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**Equipotential surfaces and field lines**

Equipotential surfaces are mathematically speaking hypersurfaces The potential in Cartesian coordinates is a function V=V(x,y,z) With V(x,y,z)=const we define a 2D surface z=z(x,y) in 3D space We can better picture the situation in 2D Example: contour lines in toporaphic maps

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**1D equi-value “surface”**

x y z 2D surface in 3D space Contour line 1D equi-value “surface” Note that one could consider as equi-value surface of

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**Some properties of equipotential surfaces**

-in general an equipotential surface is a hypersurface defined by V(x,y,z)=const -per definition V is the same everywhere on the surface If you move a test charge q0 on this surface the potential energy U= q0V remains constant no work done if E-field does no work along path of test charge on surface E-field normal surface E It is a general property of the gradient of a function that dr Simple 2D example for this general property

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**-no point can be at different potentials **

equipotential surfaces never touch or intersect -field lines and equipotential surfaces are always perpendicular Examples from our textbook Young and Freedman University Physics page 799 point charge E-field lines Cross sections of equipotential surfaces How do we get the circle solution ? Remember Similar to higher field line density indicating stronger E-field Higher density of equipotential contour lines indicates a given change in the potential takes place with less distance visualization of stronger E-field because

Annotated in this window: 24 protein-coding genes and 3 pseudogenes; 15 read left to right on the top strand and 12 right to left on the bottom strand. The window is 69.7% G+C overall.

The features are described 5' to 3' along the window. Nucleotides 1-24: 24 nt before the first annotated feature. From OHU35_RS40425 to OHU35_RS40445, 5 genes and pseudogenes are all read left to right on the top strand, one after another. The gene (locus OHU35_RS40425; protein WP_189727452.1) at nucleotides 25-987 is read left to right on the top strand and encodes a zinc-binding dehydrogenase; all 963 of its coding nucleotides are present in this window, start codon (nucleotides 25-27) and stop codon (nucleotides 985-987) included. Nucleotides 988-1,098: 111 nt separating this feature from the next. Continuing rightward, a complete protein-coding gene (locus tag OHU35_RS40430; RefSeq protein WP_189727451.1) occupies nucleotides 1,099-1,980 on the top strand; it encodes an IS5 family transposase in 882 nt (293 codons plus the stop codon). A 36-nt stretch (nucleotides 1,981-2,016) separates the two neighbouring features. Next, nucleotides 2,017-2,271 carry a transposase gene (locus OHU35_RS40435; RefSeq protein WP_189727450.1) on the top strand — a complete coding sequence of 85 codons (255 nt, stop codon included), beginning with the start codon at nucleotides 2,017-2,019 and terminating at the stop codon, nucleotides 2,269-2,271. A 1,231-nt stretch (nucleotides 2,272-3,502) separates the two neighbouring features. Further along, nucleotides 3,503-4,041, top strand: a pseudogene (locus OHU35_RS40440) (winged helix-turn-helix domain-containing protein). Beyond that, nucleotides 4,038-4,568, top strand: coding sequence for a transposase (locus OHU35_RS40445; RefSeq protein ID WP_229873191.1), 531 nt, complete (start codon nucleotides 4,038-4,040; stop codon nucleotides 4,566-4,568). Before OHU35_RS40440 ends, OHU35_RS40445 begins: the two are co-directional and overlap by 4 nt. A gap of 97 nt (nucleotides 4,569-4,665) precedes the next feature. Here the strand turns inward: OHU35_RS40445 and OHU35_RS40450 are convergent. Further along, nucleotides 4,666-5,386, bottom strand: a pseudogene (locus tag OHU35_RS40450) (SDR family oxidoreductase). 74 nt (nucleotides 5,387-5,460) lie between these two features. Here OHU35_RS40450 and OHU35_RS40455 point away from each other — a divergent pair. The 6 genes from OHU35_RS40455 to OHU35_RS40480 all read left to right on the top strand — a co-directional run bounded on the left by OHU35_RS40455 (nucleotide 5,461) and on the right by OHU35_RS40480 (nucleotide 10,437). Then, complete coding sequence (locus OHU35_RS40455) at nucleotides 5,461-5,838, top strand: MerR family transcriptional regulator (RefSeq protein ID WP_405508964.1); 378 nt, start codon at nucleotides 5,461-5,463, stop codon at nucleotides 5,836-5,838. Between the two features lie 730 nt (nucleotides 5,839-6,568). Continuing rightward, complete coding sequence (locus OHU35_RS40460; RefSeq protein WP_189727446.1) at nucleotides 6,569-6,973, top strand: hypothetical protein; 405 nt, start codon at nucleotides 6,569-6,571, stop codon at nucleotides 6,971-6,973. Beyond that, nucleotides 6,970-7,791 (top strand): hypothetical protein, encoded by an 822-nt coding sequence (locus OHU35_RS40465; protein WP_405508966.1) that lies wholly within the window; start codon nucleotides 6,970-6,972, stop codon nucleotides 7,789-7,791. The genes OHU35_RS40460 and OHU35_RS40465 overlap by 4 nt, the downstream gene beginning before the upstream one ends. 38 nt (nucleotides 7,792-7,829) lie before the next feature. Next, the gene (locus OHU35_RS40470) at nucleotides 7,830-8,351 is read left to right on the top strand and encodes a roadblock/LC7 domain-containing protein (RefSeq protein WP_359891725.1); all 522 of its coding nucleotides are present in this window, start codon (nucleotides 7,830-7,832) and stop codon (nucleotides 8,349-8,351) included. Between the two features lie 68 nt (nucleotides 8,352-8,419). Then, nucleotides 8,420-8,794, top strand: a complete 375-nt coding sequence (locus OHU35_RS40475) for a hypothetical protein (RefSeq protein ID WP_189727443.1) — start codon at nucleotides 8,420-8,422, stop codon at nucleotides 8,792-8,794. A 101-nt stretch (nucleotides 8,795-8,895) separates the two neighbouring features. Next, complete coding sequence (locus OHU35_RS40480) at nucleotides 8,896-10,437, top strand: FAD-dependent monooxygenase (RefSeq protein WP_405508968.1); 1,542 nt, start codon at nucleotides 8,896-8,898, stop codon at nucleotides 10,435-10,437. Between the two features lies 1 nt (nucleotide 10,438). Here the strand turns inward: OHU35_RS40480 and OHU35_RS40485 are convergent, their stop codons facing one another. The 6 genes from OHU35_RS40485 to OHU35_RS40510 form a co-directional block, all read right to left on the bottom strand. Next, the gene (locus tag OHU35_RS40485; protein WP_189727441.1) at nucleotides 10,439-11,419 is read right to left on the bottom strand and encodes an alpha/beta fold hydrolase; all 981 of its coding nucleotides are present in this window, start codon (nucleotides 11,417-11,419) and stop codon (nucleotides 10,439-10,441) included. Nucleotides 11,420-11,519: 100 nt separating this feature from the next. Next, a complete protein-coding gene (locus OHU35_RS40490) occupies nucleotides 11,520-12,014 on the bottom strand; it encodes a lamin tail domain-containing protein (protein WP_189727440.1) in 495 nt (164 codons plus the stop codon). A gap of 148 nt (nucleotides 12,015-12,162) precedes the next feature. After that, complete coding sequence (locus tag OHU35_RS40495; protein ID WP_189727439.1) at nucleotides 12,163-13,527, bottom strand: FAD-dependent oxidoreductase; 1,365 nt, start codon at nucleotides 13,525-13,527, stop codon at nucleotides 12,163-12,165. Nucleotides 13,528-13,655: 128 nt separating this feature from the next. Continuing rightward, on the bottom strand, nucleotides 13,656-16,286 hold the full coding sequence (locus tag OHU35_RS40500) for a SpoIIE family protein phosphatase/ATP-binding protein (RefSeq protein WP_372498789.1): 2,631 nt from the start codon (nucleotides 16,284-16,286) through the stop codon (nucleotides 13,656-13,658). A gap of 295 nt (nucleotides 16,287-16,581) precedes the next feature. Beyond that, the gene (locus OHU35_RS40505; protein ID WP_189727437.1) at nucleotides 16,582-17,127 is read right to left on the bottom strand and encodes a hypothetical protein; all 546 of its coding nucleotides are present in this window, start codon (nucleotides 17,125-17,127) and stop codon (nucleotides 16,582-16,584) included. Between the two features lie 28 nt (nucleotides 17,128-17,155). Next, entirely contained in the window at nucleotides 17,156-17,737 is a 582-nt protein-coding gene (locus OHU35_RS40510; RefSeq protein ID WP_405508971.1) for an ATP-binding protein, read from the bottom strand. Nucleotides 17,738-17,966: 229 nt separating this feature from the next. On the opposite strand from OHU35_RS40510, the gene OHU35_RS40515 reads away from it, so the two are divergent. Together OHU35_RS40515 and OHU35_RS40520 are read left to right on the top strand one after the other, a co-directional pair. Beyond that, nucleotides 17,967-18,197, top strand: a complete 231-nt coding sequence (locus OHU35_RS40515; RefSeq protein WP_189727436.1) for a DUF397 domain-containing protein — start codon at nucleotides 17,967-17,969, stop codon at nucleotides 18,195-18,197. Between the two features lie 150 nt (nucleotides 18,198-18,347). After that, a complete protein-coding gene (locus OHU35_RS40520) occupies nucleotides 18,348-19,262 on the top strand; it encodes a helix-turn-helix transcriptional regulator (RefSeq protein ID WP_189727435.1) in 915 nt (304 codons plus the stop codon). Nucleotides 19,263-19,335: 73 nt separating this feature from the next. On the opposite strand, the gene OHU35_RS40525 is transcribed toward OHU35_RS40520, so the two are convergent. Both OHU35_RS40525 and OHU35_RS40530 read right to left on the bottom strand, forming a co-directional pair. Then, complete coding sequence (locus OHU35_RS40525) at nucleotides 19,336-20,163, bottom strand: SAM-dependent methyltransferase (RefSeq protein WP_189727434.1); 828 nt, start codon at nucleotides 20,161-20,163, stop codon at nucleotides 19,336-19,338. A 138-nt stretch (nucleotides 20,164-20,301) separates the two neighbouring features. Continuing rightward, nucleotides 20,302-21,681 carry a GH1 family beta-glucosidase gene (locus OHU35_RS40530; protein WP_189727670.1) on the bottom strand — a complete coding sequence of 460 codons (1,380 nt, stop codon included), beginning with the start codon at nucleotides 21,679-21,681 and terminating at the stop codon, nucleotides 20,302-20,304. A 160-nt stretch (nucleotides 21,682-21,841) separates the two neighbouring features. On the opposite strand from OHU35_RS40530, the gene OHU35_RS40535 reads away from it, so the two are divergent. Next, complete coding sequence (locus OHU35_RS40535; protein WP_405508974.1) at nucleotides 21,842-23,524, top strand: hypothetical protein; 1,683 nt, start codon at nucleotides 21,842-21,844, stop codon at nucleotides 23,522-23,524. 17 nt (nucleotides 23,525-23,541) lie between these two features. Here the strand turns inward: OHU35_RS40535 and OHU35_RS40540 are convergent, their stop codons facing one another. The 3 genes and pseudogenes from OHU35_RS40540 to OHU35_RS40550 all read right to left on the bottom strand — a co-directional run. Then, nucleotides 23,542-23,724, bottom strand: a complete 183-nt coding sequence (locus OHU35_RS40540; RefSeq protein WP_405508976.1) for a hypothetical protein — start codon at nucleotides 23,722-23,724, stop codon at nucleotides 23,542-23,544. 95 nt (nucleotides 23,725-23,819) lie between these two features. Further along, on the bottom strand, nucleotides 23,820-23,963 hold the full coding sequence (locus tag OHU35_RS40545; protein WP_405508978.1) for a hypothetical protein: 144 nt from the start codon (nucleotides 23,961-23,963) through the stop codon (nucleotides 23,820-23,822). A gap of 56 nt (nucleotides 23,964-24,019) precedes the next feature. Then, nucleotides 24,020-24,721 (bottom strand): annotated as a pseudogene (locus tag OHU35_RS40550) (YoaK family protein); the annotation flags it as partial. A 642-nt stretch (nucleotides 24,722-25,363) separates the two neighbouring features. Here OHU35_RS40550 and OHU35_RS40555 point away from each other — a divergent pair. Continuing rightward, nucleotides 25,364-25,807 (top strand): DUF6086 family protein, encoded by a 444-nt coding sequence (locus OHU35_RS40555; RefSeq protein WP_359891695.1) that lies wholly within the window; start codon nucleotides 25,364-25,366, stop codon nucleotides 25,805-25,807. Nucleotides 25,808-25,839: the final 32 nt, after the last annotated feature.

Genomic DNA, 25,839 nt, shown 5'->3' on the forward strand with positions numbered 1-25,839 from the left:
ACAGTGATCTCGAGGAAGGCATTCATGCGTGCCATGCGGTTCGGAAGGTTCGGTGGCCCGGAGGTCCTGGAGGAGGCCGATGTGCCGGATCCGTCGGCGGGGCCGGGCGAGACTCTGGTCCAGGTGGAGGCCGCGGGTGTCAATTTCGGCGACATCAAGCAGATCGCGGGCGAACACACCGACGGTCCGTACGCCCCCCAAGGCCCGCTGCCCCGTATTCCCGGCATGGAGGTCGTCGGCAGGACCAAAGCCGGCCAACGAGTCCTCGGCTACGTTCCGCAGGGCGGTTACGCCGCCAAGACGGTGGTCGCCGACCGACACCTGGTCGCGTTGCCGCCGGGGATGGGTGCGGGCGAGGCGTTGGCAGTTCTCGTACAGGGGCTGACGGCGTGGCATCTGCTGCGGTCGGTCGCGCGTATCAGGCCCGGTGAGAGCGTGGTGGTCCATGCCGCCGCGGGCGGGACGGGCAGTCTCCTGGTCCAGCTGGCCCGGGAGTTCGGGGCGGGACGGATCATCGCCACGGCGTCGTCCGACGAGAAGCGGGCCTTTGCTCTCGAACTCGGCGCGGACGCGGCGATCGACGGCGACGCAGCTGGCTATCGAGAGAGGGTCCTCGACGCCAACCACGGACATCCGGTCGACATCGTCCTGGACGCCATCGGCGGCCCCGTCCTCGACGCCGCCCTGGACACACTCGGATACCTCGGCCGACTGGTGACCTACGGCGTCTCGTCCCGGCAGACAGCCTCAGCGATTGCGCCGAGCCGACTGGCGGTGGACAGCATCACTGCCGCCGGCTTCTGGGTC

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**2 equal positive charges**

Electric dipole 2 equal positive charges Note, the electric field is in general not the same for points on an equipotential surface

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**Equipotentials and Conductors**

When all charges are at rest, the surface of a conductor is always an equipotential surface. Proof: We use the facts that the E-field is always perpendicular to an equipotential surface E=0 inside a conductor We use ii) to show that (when all charges at rest) the E-field outside a conductor must be perpendicular to the surface at ever point With i) that implies that surface of a conductor is equipotential surface E=0 inside a conductor because otherwise charges would move E tangent to surface inside conductor zero E tangent to surface (E) outside conductor zero E=0 just outside the conductor surface to ensure Since E=0 inside conductor Remember E is conservative and work along closed path must be zero

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**in the absence of any tangential component, E, **

E can only be perpendicular to the conducting surface Conductor Surface of a conductor

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Topic 9.3 Electric Field, Potential, and Energy

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